The public want to see strict new laws to protect people from gambling addictions, according to a survey.
The poll found that 60% of those surveyed would like to see a complete ban on gambling advertising in Northern Ireland.
Meanwhile, 80% favoured limits on how much customers can deposit in online gambling accounts and 80% wanted online gambling to be subject to the same controls as land-based gambling.
Just 20% of respondents believe that current gambling regulations do a good job protecting customers, and 75% backed the creation of an independent gambling regulator.
The research by Survation was unveiled at the launch of a Stormont inquiry by the All Party Group on Reducing Harm Related to Gambling on Tuesday.
It is examining how best to reform Northern Ireland's gambling legislation, which predates the internet.
The region has the highest incidence of problem gambling on these islands.
In 2016, a Department for Communities survey identified 2.3% of the population as having a gambling problem.
This is more than four times higher than that recorded in Britain and almost three times higher than in the Republic of Ireland. International studies suggest that the suicide rate among people with a gambling disorder is 15 times that of the general population.
The survey findings have been backed by the group's vice chair Sinn Fein MLA Philip McGuigan, who himself battled with a gambling addiction.
He lost more than £100,000 through online gambling over eight years, and said it had had a huge impact on his family life.
The North Antrim representative described legislation as at least 30 years out of date.
"The Betting, Gaming, Lotteries and Amusements Order predates both fixed-odds betting terminals and the internet," he said.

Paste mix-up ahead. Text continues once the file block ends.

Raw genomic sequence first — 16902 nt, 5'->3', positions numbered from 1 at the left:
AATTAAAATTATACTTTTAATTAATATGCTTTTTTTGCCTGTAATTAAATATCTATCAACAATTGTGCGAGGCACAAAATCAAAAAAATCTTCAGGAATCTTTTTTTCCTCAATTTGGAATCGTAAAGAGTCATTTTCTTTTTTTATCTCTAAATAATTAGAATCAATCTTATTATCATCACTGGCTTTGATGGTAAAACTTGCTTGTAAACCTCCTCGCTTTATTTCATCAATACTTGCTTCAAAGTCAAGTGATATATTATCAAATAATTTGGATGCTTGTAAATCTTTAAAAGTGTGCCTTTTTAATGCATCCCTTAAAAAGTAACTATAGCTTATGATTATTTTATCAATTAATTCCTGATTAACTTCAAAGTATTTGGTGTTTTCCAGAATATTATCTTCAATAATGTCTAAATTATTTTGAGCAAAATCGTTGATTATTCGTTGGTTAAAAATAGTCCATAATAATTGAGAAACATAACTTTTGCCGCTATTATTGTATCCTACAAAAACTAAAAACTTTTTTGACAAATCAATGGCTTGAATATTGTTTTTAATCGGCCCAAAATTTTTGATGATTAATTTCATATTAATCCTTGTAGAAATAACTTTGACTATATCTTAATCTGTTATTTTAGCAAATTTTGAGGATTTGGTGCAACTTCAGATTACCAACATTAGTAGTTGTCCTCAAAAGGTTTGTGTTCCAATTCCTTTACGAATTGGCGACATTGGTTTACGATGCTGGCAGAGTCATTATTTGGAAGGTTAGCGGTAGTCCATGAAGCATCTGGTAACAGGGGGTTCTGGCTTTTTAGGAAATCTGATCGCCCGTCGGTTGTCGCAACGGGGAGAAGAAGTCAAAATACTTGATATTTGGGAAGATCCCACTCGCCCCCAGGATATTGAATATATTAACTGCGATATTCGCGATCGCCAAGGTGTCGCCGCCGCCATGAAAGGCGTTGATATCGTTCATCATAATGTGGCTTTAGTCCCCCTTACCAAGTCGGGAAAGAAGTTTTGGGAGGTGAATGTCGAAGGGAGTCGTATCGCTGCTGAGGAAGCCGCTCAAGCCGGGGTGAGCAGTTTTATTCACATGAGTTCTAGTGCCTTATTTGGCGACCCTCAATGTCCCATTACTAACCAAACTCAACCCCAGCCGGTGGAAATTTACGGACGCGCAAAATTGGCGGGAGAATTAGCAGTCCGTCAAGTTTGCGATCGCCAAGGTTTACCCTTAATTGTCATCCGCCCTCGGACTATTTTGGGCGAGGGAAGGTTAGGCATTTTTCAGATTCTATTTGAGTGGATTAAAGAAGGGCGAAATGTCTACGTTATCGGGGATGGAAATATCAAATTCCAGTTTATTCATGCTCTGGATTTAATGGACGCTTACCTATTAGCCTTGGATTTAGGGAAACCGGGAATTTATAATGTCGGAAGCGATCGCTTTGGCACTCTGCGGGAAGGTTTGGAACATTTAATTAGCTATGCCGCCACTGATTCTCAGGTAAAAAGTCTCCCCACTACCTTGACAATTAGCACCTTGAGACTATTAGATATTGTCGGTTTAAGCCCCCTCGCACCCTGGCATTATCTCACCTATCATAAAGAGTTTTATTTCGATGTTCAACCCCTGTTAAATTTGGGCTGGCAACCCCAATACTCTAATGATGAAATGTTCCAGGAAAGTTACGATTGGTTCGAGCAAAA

"Reform is well overdue."
Mr McGuigan said as an avid sports fan he is "bombarded" with adverts for online gambling, and expressed concern at it being to some extent a "hidden" problem, with online gambling allowing people to get their fix without even leaving their homes.
"Unfortunately, there are a huge number of people on this island battling gambling additions across all sectors of society," he said.
"It is a growing problem with females, playing bingo and roulette. People nowadays can gamble 24/7 without leaving their homes, at work."
Mr McGuigan admitted he thought long and hard before speaking publicly about his experiences for the first time earlier this year, but said scores of people contacted him and he was able to direct them to help.
He also urged the need for healthcare provision for gambling addictions.
"Across the world gambling related harm is increasingly being recognised as a serious public health problem," he said.
"We need to treat it as such here. That means putting measures in place which help prevent gambling-related harm arising in the first place."
The group's chairman UUP's Robbie Butler said over the coming weeks members will examine what needs to be done to reduce gambling-related harms and invite organisations and individuals to make submissions.
Oral evidence will be heard from November.
"Once our report is completed, we will send our recommendations to the Northern Ireland Executive," he said.
"What is already clear is that new regulations should be focused on protecting vulnerable people and their families, putting the consumer first."
The call for written evidence for the inquiry will close on Friday 6 November.